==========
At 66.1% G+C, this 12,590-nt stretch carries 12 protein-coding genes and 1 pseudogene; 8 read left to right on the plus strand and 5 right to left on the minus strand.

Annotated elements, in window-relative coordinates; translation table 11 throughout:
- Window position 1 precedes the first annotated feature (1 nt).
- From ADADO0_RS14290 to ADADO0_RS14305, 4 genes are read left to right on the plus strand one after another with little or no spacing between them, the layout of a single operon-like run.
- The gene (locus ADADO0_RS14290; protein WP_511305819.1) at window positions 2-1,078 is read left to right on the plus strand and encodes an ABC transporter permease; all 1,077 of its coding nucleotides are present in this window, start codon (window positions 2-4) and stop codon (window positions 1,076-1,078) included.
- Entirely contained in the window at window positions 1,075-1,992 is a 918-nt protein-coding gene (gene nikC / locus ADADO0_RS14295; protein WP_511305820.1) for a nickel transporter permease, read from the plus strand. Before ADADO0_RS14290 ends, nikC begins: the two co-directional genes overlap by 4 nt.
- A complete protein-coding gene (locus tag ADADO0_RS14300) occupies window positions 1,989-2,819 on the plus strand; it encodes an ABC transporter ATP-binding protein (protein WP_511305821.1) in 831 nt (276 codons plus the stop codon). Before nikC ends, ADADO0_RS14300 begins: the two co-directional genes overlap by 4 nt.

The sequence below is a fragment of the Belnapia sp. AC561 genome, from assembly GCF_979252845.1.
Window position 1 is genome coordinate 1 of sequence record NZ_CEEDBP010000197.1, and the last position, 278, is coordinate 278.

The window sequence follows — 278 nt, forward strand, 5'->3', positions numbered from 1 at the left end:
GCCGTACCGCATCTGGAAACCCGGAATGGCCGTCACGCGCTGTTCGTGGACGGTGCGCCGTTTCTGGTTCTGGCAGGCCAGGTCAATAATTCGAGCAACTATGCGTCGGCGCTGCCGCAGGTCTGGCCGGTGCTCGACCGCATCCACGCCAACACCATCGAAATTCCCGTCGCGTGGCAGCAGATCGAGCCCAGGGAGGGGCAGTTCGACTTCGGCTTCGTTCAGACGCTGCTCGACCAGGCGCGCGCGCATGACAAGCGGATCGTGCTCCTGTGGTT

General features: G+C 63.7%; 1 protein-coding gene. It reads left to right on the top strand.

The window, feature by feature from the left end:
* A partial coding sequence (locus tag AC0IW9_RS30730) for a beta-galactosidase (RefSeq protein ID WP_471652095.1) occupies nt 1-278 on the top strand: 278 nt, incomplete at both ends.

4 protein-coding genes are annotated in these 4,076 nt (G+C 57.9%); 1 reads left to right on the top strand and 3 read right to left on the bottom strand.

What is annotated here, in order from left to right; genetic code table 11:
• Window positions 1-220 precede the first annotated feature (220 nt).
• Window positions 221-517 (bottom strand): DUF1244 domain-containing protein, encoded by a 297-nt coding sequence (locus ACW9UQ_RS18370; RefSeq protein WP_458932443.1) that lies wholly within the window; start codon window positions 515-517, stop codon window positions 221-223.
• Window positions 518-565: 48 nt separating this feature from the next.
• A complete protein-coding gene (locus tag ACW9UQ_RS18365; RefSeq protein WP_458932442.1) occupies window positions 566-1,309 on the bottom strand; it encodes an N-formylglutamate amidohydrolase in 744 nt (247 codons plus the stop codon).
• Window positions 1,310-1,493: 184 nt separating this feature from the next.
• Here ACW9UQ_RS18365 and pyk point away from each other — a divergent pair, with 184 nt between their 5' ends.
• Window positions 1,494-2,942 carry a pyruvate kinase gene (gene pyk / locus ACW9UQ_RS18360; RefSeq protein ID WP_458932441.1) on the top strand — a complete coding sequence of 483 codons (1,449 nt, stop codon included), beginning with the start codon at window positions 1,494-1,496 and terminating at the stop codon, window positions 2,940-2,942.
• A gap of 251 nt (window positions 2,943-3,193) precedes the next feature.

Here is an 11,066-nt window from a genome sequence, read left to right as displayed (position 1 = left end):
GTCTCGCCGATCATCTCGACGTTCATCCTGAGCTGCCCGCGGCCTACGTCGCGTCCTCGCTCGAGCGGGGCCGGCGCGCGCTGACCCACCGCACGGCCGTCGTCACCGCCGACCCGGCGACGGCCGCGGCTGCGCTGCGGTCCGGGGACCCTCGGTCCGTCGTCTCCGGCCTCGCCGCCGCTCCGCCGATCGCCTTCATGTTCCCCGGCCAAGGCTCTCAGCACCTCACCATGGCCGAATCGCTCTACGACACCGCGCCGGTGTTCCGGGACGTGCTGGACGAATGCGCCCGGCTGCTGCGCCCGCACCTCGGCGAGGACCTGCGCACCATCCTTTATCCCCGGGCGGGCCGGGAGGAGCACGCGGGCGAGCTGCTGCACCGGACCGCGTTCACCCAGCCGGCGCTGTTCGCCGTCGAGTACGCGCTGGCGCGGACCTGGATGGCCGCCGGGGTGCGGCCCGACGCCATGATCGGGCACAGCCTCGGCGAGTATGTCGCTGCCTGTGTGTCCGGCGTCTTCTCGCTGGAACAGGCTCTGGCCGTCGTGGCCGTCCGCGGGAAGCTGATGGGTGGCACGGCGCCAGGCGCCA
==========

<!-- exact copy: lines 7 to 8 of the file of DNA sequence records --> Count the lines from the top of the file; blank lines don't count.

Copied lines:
- A complete protein-coding gene (locus tag ADADO0_RS14300) occupies window positions 1,989-2,819 on the plus strand; it encodes an ABC transporter ATP-binding protein (protein WP_511305821.1) in 831 nt (276 codons plus the stop codon). Before nikC ends, ADADO0_RS14300 begins: the two co-directional genes overlap by 4 nt.

The sequence below is a fragment of the Belnapia sp. AC561 genome, from assembly GCF_979252845.1.